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Payroll tax change concerns

THE State Government’s plan to treat “employee-like” contractors as employees for payroll tax purposes threatens to open the home building sector to unionisation.

The Government intends to add “employee-like” or “labour-only” contractors to its payroll tax net from July 1, but has not revealed how it will define these labour-only contractors.

While the move is designed to broaden the tax take from business, both employer groups and unions believe it could have wider ramifications.

Due to its reliance on subcontractors, the home building industry has been largely union free for more than 50 years.

One industry concern is that the payroll tax burden will make it unattractive to employ subcontractors and force builders to take them on as employees. Once they are employees they will come under the WA Builders Award, which the CFMEU is a signatory to.

Legally defining subcontract-ors as employees, even for tax purposes, also could give unions such as the Construction Forestry Mining and Energy Union a way to enter the sector and try to “represent” sub-contractors defined as employees within the WA Industrial Relations Comm-ission.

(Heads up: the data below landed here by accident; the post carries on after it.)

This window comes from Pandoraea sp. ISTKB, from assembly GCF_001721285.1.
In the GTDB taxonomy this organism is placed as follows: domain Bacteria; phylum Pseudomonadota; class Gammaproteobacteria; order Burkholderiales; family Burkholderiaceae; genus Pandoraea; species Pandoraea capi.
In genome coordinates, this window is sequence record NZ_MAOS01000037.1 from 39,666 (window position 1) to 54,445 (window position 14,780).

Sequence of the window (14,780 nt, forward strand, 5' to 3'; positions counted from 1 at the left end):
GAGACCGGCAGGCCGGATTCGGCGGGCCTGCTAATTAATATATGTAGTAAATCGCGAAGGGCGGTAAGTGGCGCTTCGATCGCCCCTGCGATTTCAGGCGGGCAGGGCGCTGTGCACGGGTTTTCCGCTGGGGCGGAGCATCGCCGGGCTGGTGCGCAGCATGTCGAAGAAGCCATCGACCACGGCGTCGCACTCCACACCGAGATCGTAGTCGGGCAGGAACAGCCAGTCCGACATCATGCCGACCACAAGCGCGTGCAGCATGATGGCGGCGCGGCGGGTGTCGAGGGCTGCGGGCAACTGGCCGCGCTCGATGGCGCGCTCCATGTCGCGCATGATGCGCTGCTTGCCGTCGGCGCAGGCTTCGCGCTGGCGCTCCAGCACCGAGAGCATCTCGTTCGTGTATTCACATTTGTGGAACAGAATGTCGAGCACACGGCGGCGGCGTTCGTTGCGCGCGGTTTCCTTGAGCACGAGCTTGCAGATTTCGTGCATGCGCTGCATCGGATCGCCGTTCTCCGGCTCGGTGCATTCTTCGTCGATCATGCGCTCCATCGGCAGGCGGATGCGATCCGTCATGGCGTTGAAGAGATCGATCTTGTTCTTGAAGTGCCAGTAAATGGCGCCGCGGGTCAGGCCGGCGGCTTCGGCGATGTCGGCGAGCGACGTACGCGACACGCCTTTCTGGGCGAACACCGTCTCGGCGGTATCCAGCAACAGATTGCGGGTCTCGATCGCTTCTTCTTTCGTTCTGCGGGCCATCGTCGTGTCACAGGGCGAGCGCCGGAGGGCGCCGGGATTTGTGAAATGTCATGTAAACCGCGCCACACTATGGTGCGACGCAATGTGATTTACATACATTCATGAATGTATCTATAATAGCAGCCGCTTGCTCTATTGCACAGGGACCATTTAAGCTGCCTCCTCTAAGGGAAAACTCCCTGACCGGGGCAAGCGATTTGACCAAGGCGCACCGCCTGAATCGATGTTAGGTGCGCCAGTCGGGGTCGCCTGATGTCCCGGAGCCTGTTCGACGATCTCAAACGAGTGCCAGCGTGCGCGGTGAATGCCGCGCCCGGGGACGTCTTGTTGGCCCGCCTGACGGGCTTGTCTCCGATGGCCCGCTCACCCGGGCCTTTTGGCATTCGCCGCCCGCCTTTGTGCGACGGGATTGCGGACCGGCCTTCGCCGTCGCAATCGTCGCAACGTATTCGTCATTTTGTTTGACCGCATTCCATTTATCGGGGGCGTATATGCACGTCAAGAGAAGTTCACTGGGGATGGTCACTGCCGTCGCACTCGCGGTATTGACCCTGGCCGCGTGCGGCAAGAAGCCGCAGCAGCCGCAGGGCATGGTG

Master Builders Association executive director Michael McLean said the WAIRC legislation did not allow unions to represent people over pay matters.

“But in other Labor-governed States the unions can,” he said.

The WAIRC legislation is being reviewed by the WA Government as part of its rewrite of WA’s industrial laws. Business News has been unable to confirm whether changes

to allow unions to argue payment issues within the commission are being con-sidered.

Housing Industry Association WA housing director Gavan Forster believes the payroll tax move could bring unions into the housing sector.

“We see it as a long-term problem. It’s a chink in the contracting system that we hold dear,” Mr Forster said.

A Chamber of Commerce and Industry spokesman said the payroll tax would encourage the unions.

“But it’s not something that will translate into unionism in the short-term. After all, there is no compulsory unionism in this State. The Chamber does not have any immediate concerns,” the spokesman said.

CFMEU WA secretary Kevin Reynolds refused to comment, as he had not caught up with the fine details of what the Government was proposing.

He did say the union’s industrial staff was working on it.

However, industry groups are hopeful the Government will consult with them before it puts its payroll tax legislation together.

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